By Lisa Larranaga
As the LGBTQ community makes strides toward equality and finds stronger public support, regional publishers have tapped the underserved market by providing new offerings tailored specifically to them. Perhaps nowhere has this trend been more prevalent than in the Pacific Northwest.
With the launch of the PQ Monthly in February–which covers LGBTQ news, events, arts and culture in Oregon and Southwest Washington–El Hispanic News publisher Melanie Davis has realized her goal of giving a voice to the unheard.
“The publication was born out of love, and that’s how we continue to move forward,” she said.
Another publisher in the Pacific Northwest, Sagacity Media, recently launched its 28th title, OutCity, which focuses on travel for the LGBT community in and around Vancouver, Seattle, Portland and beyond.
“This is a very well-traveled community and we felt it was underserved in the 35- to 54-year-old demographic,” publisher Rob Scott said. “We felt there was a need to regionalize and promote between the cities and reach out to neighboring states to bring community here for travel.”
In a sea of new content geared toward the LGBT community, OUTtv is the world’s first television network focusing exclusively on television programming for the gay and lesbian audience, said Blue Satittammanoon, director of marketing and communications.
The Canadian station, which prides itself on covering both Toronto and Vancouver as well as small towns and communities across Canada, says the general public’s perception of LGBT equality has changed a lot since the channel launched in 2001.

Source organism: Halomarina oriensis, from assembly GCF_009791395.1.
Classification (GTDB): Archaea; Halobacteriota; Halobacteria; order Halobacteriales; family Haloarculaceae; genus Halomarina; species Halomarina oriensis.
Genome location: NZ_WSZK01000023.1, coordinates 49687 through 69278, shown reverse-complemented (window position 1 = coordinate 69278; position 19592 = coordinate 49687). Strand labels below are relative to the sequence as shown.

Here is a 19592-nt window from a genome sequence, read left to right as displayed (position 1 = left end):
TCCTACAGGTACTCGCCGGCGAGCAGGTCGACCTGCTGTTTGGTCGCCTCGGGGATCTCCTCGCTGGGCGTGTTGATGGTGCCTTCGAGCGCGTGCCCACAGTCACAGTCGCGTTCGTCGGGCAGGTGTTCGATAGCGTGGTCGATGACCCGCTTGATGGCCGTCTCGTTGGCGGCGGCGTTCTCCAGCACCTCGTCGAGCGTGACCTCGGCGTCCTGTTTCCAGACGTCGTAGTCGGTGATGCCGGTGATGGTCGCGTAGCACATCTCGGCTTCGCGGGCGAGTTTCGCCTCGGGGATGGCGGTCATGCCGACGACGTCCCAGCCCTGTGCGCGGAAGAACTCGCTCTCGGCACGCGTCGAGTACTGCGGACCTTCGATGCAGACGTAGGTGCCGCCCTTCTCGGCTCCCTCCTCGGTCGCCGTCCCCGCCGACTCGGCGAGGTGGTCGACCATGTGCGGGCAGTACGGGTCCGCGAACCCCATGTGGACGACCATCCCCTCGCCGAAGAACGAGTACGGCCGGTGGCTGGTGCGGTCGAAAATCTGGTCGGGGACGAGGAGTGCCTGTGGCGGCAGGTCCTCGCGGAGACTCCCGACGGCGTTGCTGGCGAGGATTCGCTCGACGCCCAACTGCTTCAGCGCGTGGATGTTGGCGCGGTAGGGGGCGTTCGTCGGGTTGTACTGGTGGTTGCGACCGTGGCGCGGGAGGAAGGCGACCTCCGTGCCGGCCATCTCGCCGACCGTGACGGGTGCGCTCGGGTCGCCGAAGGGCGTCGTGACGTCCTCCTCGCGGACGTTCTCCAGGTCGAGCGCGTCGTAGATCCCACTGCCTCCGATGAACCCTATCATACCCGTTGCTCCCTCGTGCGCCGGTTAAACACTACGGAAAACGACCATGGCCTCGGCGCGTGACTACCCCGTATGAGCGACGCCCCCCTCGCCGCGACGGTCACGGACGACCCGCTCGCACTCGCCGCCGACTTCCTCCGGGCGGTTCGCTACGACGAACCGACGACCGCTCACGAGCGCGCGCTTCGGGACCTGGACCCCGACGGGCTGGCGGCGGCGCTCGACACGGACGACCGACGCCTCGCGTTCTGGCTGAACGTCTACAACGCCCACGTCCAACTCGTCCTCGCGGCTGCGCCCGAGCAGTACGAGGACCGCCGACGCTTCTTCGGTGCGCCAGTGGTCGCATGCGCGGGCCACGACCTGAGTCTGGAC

“We only had a mere 20,000 subscribers,” Satittammanoon said. “Today, we have more than a million subscribers. We have come a long way, and a large number of our audience is straight women.”
“I think our mere existence helps advance the cause,” he continued. “Our dedication and commitment to provide world-class LGBT documentaries and themed programs help educate people and promote acceptance and understanding. We hope gay bullying will one day be something of the past. We will continue to educate future generations of children on the subject.”
At PQ Monthly, Davis said she would like to see more marriage equality for the communities she serves, and more corporations showing a commitment to equality and fairness in the workplace.
The LGBT market is growing and these publishers are listening. Davis said PQ Monthly launched with 20,000 copies and they’ve already added an additional 2,000, and have grown the page count by 16 pages.
OutCity has had tremendous feedback since its launch and is glad to get people out and travelling to the region.
“We give the community a sense of having its own magazine; written by and for the community,” Scott said. “We’re very excited.”
At OUTtv, new changes are coming in the summer and fall. In July, the channel will have a fresh new look as they launch a new brand identity and its first HD broadcast services. In the fall, a brand new website will be launched to ensure the company continues to stay on top of online and mobile technologies.
“We are Canada’s only television and online social media portal that features programming specifically for the gay and lesbian community,” Satittammanoon said. “We listen to our audience; we want to build the network that people want.”
Making the Pitch
All three of the outlets accept pitches and said the main thing to keep in mind is following the golden rule of PR: make sure you know their audience and content and have a place in it.
Melanie Davis, Publisher
Rob Scott, Publisher
Blue Satittammanoon, Director of Marketing and Communications
Photo credit: Guillaume Paumier, via Flickr